Ask Kari: How Can We Stop the Parental “Money Train”?

Dear Kari,

My daughter is married to a man who will not get a job. They have three children, she works full-time but for the past three years he has made no effort to find a job or keep one if and when he does get hired. During this time period, we have gotten a call at the end of each month asking us for money. At first, my husband and I offered our full support, but now we resent that we work and then pass on some of our income to them. What do you recommend we do to stop this situation?

--Money Train

Dear Money Train,

You did not mention that your son in law had any physical or mental challenges that were preventing him from working, so I will assume that he is healthy and can work on a regular basis. It appears that both he and your daughter have become used to your support and therefore find no need to maintain their lifestyle on their own. I would invite them over for a meeting, and then check in on their current efforts to support themselves and their children. During the meeting, give them a deadline of when you will no longer be supporting them (one month is more than fair for two grown adults to put together a plan). After the meeting, continue to maintain that you wish them well (i.e. good fortune in life), but nothing more. Two self-sustaining adults will find their way when pushed to the limit; you don’t have to be the ones who carry them there.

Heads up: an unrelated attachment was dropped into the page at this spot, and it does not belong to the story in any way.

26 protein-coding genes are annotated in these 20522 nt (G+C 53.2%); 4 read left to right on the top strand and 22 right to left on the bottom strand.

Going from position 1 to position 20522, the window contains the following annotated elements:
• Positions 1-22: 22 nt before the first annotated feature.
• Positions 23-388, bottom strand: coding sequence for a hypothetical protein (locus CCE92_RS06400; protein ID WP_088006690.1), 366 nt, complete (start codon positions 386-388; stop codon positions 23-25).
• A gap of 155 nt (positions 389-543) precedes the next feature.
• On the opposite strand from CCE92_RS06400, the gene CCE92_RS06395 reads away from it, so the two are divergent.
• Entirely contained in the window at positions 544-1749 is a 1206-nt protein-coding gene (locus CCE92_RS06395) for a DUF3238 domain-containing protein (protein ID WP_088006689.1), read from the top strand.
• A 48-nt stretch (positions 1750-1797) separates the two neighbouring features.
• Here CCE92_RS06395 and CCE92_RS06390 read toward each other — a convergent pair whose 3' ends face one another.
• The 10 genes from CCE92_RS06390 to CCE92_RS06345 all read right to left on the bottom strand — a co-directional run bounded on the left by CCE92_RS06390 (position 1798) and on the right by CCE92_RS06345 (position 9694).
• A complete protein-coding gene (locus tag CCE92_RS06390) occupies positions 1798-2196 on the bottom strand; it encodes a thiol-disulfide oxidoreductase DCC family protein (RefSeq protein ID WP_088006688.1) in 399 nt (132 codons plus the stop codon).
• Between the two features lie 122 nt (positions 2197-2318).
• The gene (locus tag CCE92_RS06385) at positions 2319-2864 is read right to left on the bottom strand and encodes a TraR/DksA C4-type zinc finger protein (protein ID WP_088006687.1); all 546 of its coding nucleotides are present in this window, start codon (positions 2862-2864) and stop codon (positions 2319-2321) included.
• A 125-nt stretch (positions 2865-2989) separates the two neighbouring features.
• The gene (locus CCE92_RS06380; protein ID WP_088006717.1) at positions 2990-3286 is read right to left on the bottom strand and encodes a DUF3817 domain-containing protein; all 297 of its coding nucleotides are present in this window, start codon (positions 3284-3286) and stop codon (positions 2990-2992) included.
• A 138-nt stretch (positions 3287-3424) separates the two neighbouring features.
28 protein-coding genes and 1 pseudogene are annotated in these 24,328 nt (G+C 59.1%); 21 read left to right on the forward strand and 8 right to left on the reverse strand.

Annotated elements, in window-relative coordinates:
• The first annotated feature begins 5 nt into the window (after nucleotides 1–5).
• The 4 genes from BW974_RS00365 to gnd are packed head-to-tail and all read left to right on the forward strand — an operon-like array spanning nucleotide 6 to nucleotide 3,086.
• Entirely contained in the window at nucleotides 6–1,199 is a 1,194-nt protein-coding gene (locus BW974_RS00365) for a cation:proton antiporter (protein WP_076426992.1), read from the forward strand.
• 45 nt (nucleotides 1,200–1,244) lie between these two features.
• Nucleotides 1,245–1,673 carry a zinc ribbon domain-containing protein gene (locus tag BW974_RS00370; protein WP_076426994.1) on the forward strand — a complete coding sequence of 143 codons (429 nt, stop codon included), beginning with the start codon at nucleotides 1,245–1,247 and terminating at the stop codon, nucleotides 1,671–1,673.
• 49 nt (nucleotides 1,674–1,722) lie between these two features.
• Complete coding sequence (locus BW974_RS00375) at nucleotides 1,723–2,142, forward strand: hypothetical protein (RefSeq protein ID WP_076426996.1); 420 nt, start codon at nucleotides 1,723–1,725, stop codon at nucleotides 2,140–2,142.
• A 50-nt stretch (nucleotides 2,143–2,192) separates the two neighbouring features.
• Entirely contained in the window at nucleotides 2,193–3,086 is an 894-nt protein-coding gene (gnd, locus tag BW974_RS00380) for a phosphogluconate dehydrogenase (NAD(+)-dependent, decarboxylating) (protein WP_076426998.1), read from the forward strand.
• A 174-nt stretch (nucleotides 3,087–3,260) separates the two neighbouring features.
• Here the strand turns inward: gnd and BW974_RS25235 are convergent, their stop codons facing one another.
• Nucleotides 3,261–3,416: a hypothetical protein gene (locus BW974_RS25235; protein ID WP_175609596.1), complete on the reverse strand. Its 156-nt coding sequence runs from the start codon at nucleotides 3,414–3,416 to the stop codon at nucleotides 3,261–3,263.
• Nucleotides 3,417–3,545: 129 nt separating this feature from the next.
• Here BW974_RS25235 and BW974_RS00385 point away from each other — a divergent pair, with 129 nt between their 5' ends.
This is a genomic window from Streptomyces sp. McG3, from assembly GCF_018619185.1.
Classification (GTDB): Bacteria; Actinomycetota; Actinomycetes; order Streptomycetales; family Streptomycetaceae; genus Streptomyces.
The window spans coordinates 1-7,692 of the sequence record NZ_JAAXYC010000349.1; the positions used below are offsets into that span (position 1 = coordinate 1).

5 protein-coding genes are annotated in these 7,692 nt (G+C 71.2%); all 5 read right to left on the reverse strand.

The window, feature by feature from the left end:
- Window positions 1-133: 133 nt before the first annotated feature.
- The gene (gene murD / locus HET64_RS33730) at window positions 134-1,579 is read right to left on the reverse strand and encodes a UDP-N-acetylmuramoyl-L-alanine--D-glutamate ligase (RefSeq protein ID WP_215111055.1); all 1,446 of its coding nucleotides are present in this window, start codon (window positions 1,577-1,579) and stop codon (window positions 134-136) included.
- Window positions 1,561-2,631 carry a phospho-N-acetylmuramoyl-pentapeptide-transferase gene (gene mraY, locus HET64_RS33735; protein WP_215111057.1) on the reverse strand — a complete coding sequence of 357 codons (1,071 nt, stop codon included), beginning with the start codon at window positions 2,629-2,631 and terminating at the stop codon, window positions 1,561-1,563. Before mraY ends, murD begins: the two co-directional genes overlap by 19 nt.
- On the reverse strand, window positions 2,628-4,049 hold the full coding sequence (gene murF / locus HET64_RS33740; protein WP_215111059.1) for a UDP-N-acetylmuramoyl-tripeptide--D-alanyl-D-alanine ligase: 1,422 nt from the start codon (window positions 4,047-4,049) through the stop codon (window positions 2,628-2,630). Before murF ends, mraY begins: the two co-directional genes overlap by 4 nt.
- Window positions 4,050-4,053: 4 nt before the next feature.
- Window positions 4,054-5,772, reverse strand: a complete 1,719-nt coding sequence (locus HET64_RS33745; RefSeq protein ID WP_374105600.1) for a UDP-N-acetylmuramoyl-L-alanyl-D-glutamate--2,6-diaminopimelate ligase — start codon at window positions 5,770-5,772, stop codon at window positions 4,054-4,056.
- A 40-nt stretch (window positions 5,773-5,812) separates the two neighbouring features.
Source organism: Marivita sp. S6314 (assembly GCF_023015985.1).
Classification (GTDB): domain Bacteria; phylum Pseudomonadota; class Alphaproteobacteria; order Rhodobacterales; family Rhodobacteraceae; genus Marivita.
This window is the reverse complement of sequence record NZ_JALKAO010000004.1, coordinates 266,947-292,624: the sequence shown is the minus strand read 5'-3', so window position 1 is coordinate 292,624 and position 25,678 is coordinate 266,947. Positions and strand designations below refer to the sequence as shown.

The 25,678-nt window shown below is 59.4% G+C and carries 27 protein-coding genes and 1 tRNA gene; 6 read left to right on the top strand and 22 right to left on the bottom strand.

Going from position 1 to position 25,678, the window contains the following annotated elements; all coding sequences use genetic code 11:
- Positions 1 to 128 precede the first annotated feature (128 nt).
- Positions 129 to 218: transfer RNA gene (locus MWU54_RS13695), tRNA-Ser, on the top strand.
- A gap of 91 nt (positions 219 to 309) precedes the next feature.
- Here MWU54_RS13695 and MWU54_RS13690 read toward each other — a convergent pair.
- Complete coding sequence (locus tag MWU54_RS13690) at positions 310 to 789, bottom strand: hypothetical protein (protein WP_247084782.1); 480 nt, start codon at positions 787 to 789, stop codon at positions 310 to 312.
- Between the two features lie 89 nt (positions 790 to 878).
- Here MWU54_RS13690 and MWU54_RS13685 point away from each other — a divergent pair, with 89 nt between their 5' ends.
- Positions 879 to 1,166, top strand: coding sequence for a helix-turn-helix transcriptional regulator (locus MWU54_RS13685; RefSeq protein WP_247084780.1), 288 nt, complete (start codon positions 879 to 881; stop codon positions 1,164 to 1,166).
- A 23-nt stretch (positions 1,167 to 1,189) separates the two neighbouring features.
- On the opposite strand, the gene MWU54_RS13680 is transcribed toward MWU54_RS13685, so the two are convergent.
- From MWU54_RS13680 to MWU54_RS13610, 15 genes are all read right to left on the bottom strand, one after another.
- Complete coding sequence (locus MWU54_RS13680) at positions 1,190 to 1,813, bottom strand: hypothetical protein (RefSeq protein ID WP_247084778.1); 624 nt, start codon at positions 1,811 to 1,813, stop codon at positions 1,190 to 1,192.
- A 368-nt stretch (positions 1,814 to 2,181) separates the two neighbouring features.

As published in the January 2014 issue of Connections.

About Kari:

Kari O’Neill, MSW, LICSW, is a Licensed Independent Clinical Social Worker and the owner and Clinical Director of Issaquah Highlands Counseling Group (IHCG), which is now Kari O’Neill Counseling.

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